From award-winning English novelist Jonathan Coe comes a fable for all ages about a broken mirror that shows us how it is our imaginations that really shape our lives.
Can desire really transform reality?
From award-winning novelist Jonathan Coe and distinguished Italian artist Chiara Coccorese comes The Broken Mirror, a political parable for children, a contemporary fairy tale for adults, and a fable for all ages.
One day Claire, to escape her quarrelsome parents, takes refuge in the dump behind her house. There she finds a broken mirror, a nasty piece of sharp glass… yet she is strangely drawn to it. She soon discovers it has the power to transform even the most drab reality into a fairy-tale world: the grey sky is reflected blue, and Claire’s modest, suburban house is transformed into the most beautiful castle.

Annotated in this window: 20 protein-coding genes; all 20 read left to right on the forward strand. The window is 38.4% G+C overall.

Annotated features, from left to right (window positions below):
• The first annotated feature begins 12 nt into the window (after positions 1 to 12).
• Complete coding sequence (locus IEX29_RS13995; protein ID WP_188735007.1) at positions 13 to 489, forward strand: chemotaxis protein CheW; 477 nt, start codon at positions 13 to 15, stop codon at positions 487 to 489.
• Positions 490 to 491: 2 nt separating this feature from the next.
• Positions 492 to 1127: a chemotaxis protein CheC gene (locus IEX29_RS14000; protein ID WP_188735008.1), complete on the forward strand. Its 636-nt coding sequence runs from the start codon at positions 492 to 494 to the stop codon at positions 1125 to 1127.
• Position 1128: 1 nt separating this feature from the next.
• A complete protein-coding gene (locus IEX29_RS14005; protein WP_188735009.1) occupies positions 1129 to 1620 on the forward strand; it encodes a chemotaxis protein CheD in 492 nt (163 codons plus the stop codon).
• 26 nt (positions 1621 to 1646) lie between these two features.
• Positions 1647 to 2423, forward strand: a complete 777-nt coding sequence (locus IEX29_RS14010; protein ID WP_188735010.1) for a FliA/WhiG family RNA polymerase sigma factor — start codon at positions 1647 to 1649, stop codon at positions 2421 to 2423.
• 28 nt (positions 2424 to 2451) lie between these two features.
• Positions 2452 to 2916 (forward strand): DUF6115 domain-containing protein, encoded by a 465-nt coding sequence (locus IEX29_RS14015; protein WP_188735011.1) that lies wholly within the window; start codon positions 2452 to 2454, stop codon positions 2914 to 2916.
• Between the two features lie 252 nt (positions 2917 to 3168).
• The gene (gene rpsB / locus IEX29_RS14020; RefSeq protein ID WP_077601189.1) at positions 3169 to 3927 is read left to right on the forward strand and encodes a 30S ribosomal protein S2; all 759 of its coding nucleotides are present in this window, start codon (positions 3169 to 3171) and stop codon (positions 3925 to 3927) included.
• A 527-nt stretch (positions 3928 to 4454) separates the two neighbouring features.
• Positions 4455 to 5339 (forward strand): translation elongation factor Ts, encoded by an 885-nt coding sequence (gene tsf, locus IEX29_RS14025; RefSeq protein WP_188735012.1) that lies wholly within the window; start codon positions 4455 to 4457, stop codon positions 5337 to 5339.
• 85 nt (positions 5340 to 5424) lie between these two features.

As Claire grows older, always accompanied by her magic mirror, she can see her face without her teenage acne, and her town before it fell victim to thieving property developers. But, in reality, libraries are being turned into luxury flats wherever she looks, and the boy Claire loves is instead her worst enemy.
Frustrated and angry with the mirror’s illusions, Claire is about to destroy it when the mysterious Peter steps in: he has also found a shard of broken mirror, and so begins their journey to piece together the larger puzzle…
Previously published in Italian, French, Greek and Dutch, The Broken Mirror comes to life in English for the first time, to be read with equal pleasure by children and adults.
“This modern fable has more than a touch of Lewis Carroll to it . . . While targeted towards children, Coe’s coming-of-age fairy tale is a charming, relevant read that has much to offer all generations.”
“A tiny, poignant crystalline fable . . . the ending is especially potent and engaging.”
The Arts Desk
“A beautiful fable . . . there is no way your chin won’t wobble when you read the final page. This book is for all who dare to dream differently.”
“Coe’s fable will resonate with adults . . . but with its ingenious illustrations by Chiara Coccorese it’s more likely to appeal to politically aware teens.”
Best New Fiction, Mail on Sunday